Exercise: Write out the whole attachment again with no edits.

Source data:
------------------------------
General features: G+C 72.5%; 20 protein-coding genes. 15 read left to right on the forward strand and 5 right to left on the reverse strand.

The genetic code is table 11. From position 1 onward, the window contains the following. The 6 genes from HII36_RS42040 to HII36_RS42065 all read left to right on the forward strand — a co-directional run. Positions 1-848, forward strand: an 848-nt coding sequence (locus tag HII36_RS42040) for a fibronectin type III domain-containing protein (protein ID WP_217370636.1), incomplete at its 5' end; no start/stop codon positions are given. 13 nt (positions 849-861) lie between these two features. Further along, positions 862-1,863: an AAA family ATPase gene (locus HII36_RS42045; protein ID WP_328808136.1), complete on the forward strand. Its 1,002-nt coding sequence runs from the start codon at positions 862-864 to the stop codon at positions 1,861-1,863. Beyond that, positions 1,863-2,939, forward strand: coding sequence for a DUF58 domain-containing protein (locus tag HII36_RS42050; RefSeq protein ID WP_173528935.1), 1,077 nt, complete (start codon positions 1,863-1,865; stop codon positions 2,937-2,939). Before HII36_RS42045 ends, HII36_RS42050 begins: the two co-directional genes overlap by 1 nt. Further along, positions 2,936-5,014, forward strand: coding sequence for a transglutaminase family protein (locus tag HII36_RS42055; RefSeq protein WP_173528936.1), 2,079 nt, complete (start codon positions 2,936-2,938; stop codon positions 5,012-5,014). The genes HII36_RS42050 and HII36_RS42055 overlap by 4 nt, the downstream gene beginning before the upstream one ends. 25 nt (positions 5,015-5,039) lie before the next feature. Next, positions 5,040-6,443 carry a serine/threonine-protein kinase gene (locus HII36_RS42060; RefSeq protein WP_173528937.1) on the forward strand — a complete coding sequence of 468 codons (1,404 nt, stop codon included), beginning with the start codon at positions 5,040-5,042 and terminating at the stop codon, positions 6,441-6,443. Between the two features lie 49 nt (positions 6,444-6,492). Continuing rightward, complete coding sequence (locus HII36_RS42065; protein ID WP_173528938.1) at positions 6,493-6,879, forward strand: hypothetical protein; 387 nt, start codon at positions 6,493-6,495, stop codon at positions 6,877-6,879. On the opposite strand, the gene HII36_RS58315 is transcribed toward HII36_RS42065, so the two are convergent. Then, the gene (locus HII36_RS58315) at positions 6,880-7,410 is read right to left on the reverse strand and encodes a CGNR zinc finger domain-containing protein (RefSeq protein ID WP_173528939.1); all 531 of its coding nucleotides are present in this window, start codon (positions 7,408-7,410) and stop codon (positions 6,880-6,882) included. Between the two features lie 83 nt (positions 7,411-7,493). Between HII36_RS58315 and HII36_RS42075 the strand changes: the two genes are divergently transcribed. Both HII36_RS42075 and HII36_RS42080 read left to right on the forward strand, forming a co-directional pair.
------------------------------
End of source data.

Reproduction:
General features: G+C 72.5%; 20 protein-coding genes. 15 read left to right on the forward strand and 5 right to left on the reverse strand.

The genetic code is table 11. From position 1 onward, the window contains the following. The 6 genes from HII36_RS42040 to HII36_RS42065 all read left to right on the forward strand — a co-directional run. Positions 1-848, forward strand: an 848-nt coding sequence (locus tag HII36_RS42040) for a fibronectin type III domain-containing protein (protein ID WP_217370636.1), incomplete at its 5' end; no start/stop codon positions are given. 13 nt (positions 849-861) lie between these two features. Further along, positions 862-1,863: an AAA family ATPase gene (locus HII36_RS42045; protein ID WP_328808136.1), complete on the forward strand. Its 1,002-nt coding sequence runs from the start codon at positions 862-864 to the stop codon at positions 1,861-1,863. Beyond that, positions 1,863-2,939, forward strand: coding sequence for a DUF58 domain-containing protein (locus tag HII36_RS42050; RefSeq protein ID WP_173528935.1), 1,077 nt, complete (start codon positions 1,863-1,865; stop codon positions 2,937-2,939). Before HII36_RS42045 ends, HII36_RS42050 begins: the two co-directional genes overlap by 1 nt. Further along, positions 2,936-5,014, forward strand: coding sequence for a transglutaminase family protein (locus tag HII36_RS42055; RefSeq protein WP_173528936.1), 2,079 nt, complete (start codon positions 2,936-2,938; stop codon positions 5,012-5,014). The genes HII36_RS42050 and HII36_RS42055 overlap by 4 nt, the downstream gene beginning before the upstream one ends. 25 nt (positions 5,015-5,039) lie before the next feature. Next, positions 5,040-6,443 carry a serine/threonine-protein kinase gene (locus HII36_RS42060; RefSeq protein WP_173528937.1) on the forward strand — a complete coding sequence of 468 codons (1,404 nt, stop codon included), beginning with the start codon at positions 5,040-5,042 and terminating at the stop codon, positions 6,441-6,443. Between the two features lie 49 nt (positions 6,444-6,492). Continuing rightward, complete coding sequence (locus HII36_RS42065; protein ID WP_173528938.1) at positions 6,493-6,879, forward strand: hypothetical protein; 387 nt, start codon at positions 6,493-6,495, stop codon at positions 6,877-6,879. On the opposite strand, the gene HII36_RS58315 is transcribed toward HII36_RS42065, so the two are convergent. Then, the gene (locus HII36_RS58315) at positions 6,880-7,410 is read right to left on the reverse strand and encodes a CGNR zinc finger domain-containing protein (RefSeq protein ID WP_173528939.1); all 531 of its coding nucleotides are present in this window, start codon (positions 7,408-7,410) and stop codon (positions 6,880-6,882) included. Between the two features lie 83 nt (positions 7,411-7,493). Between HII36_RS58315 and HII36_RS42075 the strand changes: the two genes are divergently transcribed. Both HII36_RS42075 and HII36_RS42080 read left to right on the forward strand, forming a co-directional pair.